If you hire outside your direct network, you really have to trust that secondary network that they’re not blowing smoke and/or protecting their best assets. The interview process helps ferret out some of that, but there’s nothing like working in the trenches with someone to know how they actually operate in thier role.
Derek Falvey introduced Baldelli on Thursday as their “partner” and eventually he also mentioned the word manager. Job titles are kind of just made-up anyway, right?
Falvey said that it wasn’t by design. But make no mistake: being on the same page (and reading the same books) is one reason the Twins made a change at manager.
“We’ve talked all along about the importance of connecting all aspects of our organization,” Falvey said. “From the Dominican Republic, our academy there, all the way through the minor leagues to what we’re doing here at the Major League level. … I think that alignment is so critical to long-term success in baseball.”
“It’s critical that we all have a partnership here around how we want to operate. I want Rocco’s input on how we’re operating in the Domincan and how we’re developing young players, as much as I hope he’s asking me questions about what can we do to help around the Major League environment. We’re a leadership team, and that goes from ownership all the way down through every baseball operation employee we have,” Falvey said.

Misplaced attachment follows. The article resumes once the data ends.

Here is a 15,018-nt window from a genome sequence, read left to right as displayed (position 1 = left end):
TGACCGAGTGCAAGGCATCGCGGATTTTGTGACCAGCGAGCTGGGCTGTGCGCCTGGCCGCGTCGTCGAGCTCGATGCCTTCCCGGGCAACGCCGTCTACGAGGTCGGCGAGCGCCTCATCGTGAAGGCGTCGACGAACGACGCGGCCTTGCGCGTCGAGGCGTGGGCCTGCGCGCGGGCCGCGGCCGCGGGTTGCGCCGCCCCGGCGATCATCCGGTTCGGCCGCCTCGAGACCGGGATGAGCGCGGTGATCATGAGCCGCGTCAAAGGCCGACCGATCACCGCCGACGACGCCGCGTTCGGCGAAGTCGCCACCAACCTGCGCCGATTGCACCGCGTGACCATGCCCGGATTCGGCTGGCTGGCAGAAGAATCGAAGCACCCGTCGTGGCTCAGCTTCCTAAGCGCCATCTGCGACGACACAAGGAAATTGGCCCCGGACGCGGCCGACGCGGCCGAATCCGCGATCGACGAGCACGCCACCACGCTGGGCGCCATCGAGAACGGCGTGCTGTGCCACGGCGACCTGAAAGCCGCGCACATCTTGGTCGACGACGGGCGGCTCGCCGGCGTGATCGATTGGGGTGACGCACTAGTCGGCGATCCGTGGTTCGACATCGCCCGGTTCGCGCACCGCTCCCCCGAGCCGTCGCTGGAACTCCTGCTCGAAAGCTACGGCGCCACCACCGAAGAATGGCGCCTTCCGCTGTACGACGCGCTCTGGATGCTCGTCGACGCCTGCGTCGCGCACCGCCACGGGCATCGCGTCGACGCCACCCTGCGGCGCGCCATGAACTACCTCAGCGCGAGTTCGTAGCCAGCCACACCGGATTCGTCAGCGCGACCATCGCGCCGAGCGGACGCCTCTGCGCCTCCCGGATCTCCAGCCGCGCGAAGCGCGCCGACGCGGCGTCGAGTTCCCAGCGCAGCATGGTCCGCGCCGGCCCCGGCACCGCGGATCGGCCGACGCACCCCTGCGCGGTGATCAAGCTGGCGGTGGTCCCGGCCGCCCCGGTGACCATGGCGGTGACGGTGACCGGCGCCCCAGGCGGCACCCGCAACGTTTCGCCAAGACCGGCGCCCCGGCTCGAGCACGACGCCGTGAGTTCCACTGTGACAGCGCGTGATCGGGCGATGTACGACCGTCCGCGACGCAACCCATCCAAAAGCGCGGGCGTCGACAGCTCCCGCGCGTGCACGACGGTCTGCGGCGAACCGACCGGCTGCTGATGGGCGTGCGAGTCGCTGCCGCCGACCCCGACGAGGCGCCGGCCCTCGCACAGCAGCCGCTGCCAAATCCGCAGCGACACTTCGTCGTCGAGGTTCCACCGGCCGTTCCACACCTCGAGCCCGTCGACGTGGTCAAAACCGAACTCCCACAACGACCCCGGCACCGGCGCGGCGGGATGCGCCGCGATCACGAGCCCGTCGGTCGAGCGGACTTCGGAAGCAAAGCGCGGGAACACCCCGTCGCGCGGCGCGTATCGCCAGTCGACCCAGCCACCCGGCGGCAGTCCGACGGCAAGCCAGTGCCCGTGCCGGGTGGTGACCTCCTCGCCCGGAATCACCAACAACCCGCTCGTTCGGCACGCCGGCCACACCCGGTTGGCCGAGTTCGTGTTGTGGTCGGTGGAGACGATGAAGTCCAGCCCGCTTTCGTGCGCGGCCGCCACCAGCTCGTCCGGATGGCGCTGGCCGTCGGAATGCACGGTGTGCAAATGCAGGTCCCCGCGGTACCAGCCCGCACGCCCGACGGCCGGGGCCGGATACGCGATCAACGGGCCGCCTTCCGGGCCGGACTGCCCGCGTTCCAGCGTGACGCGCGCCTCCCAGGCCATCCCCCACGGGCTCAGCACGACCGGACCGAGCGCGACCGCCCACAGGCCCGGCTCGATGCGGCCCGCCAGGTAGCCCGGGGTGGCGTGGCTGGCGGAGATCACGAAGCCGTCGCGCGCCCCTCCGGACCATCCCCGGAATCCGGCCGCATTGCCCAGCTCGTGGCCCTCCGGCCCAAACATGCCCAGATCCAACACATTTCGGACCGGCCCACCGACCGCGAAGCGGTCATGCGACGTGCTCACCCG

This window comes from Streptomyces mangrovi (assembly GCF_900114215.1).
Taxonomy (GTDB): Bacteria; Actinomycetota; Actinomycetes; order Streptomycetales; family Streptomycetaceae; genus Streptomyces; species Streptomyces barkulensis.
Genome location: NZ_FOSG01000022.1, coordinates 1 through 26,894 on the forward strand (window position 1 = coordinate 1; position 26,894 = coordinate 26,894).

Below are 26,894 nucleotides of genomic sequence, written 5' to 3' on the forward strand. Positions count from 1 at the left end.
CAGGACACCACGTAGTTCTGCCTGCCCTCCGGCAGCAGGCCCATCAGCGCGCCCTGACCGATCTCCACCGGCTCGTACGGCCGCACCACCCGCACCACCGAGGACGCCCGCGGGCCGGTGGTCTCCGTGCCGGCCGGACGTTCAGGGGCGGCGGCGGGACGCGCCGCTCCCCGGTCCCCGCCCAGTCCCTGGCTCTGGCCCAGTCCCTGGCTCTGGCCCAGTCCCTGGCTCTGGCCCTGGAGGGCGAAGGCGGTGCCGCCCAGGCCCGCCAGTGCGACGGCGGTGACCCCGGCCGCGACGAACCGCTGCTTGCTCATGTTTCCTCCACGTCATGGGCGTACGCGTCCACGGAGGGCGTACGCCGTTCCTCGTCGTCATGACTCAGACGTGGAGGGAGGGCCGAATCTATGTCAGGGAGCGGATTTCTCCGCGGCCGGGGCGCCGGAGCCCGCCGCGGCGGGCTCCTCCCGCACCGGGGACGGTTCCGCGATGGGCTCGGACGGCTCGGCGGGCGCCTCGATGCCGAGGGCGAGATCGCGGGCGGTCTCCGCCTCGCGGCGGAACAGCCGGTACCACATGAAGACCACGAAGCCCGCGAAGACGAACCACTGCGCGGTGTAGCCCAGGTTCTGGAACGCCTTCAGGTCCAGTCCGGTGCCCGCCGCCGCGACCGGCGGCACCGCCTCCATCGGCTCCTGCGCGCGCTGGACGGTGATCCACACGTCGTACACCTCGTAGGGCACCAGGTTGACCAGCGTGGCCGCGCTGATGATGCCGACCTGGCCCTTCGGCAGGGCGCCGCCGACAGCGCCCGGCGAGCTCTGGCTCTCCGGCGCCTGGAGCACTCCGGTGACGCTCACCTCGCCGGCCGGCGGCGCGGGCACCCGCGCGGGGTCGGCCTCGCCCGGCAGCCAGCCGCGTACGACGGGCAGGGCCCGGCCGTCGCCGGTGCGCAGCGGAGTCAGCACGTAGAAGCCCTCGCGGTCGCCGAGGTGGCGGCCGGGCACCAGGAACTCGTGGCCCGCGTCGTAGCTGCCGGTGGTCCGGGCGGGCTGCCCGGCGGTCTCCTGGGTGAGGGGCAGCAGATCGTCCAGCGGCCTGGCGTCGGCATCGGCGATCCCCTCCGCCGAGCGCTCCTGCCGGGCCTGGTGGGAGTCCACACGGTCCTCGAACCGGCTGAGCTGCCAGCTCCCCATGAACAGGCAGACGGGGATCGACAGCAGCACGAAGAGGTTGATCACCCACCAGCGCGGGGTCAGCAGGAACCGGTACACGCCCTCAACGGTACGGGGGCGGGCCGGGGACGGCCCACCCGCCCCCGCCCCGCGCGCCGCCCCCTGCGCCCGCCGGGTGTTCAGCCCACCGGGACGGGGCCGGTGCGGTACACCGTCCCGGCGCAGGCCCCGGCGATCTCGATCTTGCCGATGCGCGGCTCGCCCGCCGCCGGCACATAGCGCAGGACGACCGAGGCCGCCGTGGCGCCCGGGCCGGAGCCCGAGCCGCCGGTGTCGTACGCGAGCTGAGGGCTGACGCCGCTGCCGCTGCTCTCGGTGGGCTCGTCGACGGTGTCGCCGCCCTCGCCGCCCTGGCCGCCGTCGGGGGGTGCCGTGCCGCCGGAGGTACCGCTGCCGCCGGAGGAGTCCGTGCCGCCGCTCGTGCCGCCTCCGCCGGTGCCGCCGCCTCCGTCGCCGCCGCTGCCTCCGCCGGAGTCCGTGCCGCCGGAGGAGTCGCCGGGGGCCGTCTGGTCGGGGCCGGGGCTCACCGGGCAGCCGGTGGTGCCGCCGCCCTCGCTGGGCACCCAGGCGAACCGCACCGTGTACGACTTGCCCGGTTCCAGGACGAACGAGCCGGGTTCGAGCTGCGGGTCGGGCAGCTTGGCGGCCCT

The Twins have a busy offseason ahead, with plenty of money to spend.
Now that the manager is in tow, it’s time to get started on the rest of it. Truthfully, the Twins have in some capacity been focused on trades and free agency and the 40-man roster up to this point. But it’d be fair to say that their attention has been divided at the highest levels.
Falvey and Levine trust people like Jeremy Zoll and Daniel Adler, among others, to continue to move forward in “normal” offseason planning, as the two public-facing leaders work to find a new manager. The next order of business will be filling out the coaching staff. Soon after that, it’s time to go shopping.
The Twins won 78 games last year. They should have tens of millions of dollars to spend this winter. They won’t just run it back with the same roster and expect better results. They’re going to make additions before checking into their lodging in Fort Myers.
That’s probably appealing to Baldelli as he starts a new role following his big promotion. It’s also imperative that Minnesota’s front office gets right the rest of the winter. Now that the front office has the hand-selected manager, the pressure and attention rests squarely on their shoulders.